Published March 20, 2013
You may have heard the terms cardiac arrest and heart attack used interchangeably, but they are, in fact, different conditions.
A heart attack can be considered a circulation problem and occurs when the blood supply to the heart is either reduced or completely cut off. This can occur because of a blood clot or a narrowing of the arteries. When the heart muscle doesn’t receive blood, the lack of oxygen causes damage and it begins to die.
Heart attacks are most often caused by coronary artery disease. This condition occurs when plaque builds up on the walls of blood vessels, causing a narrowing of the arteries and restriction in blood flow. If the plaque bursts, then a blood clot can form in that location and potentially block blood flow through the vessel.
Risk factors for a heart attack include smoking, high blood pressure or cholesterol, physical inactivity, obesity, diabetes, age, family history and being male.
Symptoms of a heart attack include discomfort (pressure, squeezing, fullness, pain) in chest, arm, shoulders or jaw, shortness of breath, sweating or loss of consciousness. Keep in mind that symptoms for men and women can differ, with women typically experiencing more heartburn-like symptoms and abdominal pain.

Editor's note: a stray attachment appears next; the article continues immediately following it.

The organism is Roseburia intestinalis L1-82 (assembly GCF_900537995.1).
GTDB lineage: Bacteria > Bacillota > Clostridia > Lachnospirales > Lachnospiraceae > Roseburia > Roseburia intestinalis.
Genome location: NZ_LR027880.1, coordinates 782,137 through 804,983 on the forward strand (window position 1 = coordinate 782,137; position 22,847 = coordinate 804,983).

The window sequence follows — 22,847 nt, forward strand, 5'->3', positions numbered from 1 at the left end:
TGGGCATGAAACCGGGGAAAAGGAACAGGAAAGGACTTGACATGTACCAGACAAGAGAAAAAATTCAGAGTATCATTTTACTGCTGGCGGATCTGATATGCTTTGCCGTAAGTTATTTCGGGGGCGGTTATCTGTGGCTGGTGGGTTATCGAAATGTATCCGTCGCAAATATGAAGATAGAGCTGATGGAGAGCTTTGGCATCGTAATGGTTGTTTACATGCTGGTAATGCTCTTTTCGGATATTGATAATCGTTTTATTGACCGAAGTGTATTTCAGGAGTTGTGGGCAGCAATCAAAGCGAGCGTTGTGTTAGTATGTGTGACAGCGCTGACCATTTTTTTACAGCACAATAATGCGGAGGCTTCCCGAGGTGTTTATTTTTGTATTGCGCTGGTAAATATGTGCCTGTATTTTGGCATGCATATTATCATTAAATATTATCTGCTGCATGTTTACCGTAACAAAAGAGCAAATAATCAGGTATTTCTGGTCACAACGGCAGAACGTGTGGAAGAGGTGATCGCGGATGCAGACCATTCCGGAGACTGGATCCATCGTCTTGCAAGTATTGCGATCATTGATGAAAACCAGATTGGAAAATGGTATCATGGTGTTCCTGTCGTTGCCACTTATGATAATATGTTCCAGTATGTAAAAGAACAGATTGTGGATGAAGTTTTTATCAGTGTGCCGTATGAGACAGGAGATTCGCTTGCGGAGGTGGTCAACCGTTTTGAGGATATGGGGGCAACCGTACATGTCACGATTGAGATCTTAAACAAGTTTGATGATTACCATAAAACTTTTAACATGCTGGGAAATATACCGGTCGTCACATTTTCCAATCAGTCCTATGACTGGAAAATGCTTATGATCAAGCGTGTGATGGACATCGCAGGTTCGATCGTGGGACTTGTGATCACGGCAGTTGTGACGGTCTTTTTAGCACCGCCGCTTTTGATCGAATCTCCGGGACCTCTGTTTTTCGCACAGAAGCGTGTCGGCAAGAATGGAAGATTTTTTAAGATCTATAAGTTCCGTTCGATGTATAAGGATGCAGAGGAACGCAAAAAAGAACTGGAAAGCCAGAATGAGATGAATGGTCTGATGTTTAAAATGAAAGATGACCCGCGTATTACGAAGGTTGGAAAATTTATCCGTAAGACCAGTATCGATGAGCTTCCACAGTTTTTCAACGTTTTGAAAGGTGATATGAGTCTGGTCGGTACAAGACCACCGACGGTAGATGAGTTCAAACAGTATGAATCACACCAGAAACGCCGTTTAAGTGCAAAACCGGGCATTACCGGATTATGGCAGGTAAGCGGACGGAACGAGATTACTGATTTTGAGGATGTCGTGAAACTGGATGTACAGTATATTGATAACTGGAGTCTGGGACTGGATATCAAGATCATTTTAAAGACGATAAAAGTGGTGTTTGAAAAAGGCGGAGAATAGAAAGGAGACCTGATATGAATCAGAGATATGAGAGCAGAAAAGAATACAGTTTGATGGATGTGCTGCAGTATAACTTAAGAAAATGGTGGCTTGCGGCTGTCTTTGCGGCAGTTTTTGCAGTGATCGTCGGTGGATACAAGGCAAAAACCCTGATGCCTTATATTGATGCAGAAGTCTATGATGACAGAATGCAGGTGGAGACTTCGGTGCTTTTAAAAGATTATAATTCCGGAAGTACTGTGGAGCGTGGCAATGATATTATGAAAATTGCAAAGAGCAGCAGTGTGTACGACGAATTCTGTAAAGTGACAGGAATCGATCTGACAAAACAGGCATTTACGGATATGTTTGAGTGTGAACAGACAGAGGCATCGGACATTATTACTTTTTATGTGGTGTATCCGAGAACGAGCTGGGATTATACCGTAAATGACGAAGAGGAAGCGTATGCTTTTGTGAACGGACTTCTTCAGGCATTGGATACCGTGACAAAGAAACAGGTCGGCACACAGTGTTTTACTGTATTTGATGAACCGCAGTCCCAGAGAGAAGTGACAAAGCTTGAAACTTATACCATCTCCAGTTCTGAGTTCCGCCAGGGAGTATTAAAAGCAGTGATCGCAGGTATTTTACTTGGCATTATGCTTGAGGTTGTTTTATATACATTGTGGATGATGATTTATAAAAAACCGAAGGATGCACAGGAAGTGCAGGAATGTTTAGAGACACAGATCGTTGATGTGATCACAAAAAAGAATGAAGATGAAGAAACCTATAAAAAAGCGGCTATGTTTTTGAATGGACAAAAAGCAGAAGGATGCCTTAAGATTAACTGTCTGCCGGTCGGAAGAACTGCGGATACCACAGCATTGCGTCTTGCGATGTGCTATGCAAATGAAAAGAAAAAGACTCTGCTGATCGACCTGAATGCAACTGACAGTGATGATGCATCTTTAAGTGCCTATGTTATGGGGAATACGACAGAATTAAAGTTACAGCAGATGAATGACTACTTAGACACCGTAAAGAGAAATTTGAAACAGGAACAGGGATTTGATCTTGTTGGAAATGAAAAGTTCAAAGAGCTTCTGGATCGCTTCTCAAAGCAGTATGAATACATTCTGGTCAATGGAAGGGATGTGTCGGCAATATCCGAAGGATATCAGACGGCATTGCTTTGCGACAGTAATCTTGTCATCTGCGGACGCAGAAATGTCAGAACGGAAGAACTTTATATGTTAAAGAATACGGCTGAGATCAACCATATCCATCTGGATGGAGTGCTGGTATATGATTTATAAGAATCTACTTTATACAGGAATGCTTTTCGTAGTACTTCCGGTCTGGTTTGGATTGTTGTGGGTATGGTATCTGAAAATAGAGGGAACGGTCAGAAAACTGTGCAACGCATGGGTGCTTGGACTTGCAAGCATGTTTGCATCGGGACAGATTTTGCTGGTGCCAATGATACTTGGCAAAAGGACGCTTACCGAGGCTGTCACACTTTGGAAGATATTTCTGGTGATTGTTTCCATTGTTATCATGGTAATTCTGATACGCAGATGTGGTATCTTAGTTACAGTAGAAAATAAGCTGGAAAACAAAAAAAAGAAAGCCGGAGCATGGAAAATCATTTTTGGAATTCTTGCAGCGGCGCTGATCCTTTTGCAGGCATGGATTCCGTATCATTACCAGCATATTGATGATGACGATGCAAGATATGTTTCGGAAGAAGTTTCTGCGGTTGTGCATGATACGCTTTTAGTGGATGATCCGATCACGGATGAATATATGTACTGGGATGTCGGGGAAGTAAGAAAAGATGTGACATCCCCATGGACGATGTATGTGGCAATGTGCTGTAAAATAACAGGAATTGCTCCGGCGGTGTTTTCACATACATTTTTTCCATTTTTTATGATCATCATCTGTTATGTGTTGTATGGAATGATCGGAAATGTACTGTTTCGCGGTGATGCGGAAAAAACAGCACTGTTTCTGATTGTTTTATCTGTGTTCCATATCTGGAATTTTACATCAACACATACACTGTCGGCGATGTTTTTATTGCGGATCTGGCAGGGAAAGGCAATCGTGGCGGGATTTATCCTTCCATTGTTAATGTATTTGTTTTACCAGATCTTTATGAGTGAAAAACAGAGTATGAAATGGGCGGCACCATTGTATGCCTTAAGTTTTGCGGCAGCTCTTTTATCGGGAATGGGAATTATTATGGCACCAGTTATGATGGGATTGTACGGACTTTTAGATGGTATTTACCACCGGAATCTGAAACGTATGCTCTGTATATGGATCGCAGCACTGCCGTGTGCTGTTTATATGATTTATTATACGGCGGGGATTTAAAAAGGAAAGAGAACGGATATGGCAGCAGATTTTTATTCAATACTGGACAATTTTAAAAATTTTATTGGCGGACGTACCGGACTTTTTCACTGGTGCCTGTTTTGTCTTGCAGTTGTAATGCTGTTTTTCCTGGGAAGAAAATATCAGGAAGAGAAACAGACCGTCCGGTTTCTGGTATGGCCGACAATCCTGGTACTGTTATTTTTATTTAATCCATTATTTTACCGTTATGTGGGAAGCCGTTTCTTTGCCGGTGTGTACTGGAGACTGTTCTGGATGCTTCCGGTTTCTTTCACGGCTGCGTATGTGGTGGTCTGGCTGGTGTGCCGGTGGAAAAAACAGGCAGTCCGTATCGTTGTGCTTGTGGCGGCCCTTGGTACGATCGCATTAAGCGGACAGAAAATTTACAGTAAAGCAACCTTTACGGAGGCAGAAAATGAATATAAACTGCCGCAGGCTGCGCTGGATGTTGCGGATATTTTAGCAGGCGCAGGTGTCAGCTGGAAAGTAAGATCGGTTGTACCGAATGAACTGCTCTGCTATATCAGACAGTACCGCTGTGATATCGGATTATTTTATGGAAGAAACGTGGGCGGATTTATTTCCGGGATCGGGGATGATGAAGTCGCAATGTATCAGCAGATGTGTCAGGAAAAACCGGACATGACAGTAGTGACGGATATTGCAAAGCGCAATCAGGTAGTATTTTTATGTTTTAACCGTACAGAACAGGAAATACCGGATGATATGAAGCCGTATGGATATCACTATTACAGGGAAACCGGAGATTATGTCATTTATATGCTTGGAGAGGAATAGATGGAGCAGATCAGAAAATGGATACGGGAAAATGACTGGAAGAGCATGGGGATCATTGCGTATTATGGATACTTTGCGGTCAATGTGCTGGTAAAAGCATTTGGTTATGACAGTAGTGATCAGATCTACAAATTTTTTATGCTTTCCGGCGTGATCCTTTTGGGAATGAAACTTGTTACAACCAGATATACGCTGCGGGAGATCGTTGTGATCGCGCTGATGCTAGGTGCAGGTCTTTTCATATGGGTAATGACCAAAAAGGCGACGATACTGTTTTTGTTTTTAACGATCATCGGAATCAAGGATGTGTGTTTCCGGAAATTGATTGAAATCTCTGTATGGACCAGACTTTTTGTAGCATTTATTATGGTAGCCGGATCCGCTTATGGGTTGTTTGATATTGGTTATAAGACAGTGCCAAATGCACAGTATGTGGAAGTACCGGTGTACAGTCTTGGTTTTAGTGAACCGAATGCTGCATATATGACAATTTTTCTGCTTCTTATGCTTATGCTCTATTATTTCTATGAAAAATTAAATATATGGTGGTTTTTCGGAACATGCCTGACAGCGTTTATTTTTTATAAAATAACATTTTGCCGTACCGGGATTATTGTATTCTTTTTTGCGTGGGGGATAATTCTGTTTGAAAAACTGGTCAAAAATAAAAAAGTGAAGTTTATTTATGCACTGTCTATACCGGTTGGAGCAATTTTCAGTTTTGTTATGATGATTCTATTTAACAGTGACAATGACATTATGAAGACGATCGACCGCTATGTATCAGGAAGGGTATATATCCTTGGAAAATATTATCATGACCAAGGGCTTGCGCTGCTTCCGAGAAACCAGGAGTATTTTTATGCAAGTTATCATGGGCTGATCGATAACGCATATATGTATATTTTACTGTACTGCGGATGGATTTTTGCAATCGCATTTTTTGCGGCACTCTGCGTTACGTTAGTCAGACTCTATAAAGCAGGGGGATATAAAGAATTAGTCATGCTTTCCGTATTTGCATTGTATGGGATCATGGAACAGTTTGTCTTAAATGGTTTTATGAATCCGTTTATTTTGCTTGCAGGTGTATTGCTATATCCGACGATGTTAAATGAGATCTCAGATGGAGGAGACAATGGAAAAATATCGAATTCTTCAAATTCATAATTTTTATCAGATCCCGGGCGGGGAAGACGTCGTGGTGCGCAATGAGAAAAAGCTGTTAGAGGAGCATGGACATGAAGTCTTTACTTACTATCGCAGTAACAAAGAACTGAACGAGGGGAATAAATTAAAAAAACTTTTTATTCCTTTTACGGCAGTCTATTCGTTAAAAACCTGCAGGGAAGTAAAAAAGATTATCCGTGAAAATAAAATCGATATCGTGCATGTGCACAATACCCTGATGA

Cardiac arrest, on the other hand, can be considered an electrical problem and is caused by an electrical malfunction in the heart, leading to an irregular heartbeat. An irregular heartbeat results in reduced blood flow to the brain, lungs and rest of the body. When this occurs, a person will lose consciousness and pulse. Without treatment, they can die within minutes – which is called sudden cardiac arrest.
Cardiac arrest is most often caused by an arrhythmia (or abnormal heart rhythm), with coronary heart disease as an underlying cause. Respiratory arrest, electrocution, drowning, and trauma can also lead to cardiac arrest.
Risk factors for cardiac arrest are similar to those for heart attack, and also include lack of blood pumping from heart, prior heart attack or cardiac arrest, hyperthyroidism, pulmonary hypertension and taking amphetamines. Other conditions including cardiomyopathy, heart failure, arrhythmias (especially ventricular fibrillation and long Q-T syndrome) can also lead to sudden cardiac arrest.
Symptoms of cardiac arrest are much more sudden than those during a heart attack and include loss of consciousness, cessation of breath and pulse, dizziness and vomiting.
Despite their differences, cardiac arrest and heart attack are related. Heart attacks increase the risk for sudden cardiac arrest, but it’s important to understand that most heart attacks do not lead to sudden cardiac arrest. Rather, when sudden cardiac arrest occurs, heart attack may be a cause.
The most important action to take if you or someone else is having a heart attack or is in cardiac arrest is to call 911 immediately – every minute counts! Specifically for cardiac arrest, if an automated external defibrillator (AED) is available, use it immediately. CPR should also begin as soon as possible and continue until emergency medical services arrive.
According to the American Heart Association, for every minute that passes without CPR or defibrillation, the likelihood of survival decreases by 7 to 10 percent.